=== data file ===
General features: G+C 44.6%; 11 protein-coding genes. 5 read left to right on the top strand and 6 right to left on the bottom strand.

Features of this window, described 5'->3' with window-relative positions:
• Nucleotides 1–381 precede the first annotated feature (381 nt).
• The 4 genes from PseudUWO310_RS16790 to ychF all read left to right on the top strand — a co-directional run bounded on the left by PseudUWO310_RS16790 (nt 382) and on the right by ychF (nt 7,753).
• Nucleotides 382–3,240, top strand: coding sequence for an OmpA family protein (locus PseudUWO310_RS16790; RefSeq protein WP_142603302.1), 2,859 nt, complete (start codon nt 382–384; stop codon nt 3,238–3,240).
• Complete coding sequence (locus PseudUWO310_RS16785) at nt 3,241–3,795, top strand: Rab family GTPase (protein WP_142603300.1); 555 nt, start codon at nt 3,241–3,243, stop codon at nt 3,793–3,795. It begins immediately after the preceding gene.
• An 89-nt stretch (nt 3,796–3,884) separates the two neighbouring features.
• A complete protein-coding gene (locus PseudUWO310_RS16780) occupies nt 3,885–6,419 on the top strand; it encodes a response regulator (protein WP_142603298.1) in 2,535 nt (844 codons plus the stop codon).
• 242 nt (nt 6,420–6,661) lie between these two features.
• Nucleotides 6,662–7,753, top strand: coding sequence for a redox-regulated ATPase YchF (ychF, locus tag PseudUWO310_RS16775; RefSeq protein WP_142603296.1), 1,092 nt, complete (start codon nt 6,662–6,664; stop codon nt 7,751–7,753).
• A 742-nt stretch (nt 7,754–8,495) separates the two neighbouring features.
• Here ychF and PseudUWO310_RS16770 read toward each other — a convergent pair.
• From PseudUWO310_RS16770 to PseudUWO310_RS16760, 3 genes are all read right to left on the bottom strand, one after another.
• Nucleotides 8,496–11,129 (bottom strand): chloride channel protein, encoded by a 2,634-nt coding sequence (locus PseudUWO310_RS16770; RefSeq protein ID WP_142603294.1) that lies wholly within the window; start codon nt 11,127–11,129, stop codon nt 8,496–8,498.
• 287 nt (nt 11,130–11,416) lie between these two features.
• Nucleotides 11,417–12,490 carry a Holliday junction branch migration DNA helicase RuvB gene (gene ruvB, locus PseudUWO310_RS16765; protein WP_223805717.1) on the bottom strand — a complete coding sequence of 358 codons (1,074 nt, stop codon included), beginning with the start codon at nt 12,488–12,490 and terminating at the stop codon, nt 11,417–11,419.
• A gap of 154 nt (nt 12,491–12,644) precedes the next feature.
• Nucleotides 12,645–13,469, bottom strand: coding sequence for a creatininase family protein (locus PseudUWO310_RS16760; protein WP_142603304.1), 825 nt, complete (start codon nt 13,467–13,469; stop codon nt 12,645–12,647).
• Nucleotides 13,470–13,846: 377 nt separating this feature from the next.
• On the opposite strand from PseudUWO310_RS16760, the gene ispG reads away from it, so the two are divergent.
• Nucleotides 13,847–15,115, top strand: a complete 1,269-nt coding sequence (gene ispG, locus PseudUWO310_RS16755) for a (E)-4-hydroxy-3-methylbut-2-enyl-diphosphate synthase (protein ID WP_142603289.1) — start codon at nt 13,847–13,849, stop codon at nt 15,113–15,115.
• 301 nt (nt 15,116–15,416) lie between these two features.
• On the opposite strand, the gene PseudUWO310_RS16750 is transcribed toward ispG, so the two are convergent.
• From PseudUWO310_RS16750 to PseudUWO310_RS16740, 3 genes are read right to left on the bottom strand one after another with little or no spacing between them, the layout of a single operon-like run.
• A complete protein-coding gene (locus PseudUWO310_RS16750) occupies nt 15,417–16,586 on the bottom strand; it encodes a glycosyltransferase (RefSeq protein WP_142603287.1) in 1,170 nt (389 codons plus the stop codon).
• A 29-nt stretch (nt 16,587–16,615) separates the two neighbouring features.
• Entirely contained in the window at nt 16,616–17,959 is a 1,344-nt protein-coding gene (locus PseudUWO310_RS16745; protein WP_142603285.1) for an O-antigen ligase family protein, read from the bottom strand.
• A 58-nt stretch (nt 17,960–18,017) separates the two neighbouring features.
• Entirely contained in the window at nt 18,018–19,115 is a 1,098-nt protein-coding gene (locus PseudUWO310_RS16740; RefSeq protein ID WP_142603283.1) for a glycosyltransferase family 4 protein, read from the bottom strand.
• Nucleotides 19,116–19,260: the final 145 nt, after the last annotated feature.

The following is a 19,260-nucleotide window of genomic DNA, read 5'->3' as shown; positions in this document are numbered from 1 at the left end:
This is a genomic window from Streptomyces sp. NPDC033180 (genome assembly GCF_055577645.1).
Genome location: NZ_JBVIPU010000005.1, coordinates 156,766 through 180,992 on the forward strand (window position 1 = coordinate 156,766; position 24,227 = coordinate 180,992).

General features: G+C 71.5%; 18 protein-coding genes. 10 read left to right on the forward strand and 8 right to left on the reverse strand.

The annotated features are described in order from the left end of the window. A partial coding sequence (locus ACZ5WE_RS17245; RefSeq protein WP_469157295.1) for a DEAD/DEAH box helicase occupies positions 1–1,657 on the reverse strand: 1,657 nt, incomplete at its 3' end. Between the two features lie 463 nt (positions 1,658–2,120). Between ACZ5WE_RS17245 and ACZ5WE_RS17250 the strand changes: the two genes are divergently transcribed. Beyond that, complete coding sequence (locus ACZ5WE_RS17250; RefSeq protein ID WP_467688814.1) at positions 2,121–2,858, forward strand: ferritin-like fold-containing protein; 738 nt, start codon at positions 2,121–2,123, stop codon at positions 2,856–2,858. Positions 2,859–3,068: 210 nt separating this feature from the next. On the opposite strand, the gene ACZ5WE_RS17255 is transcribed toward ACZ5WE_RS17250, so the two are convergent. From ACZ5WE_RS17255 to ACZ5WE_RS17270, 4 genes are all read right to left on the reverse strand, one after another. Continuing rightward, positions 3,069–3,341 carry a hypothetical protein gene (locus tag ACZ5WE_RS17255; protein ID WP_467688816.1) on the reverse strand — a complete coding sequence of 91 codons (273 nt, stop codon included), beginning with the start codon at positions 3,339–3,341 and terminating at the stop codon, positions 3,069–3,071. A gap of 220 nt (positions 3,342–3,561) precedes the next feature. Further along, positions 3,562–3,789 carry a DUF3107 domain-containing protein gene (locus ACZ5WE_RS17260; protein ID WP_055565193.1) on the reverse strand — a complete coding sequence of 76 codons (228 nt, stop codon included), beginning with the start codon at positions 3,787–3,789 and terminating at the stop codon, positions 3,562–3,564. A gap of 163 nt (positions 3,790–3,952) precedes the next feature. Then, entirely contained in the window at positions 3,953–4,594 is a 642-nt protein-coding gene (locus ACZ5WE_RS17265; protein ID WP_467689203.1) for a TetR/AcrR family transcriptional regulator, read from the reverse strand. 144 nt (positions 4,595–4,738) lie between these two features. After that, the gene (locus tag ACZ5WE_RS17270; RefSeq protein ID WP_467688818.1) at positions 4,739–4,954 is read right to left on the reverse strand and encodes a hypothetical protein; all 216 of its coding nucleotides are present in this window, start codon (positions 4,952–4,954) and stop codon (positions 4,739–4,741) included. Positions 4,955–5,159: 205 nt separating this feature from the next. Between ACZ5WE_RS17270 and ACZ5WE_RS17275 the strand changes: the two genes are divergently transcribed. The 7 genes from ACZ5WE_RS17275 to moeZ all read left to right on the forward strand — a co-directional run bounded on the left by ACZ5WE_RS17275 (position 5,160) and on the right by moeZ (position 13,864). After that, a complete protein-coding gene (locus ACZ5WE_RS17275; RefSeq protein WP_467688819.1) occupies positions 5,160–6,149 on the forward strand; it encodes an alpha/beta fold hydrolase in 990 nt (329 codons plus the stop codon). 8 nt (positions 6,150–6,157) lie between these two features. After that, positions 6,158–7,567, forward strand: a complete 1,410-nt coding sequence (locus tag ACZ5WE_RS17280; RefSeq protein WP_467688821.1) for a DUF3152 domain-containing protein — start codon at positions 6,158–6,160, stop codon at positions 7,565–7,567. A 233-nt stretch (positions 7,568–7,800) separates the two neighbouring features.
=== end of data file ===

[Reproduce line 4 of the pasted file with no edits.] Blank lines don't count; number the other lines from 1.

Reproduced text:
• The 4 genes from PseudUWO310_RS16790 to ychF all read left to right on the top strand — a co-directional run bounded on the left by PseudUWO310_RS16790 (nt 382) and on the right by ychF (nt 7,753).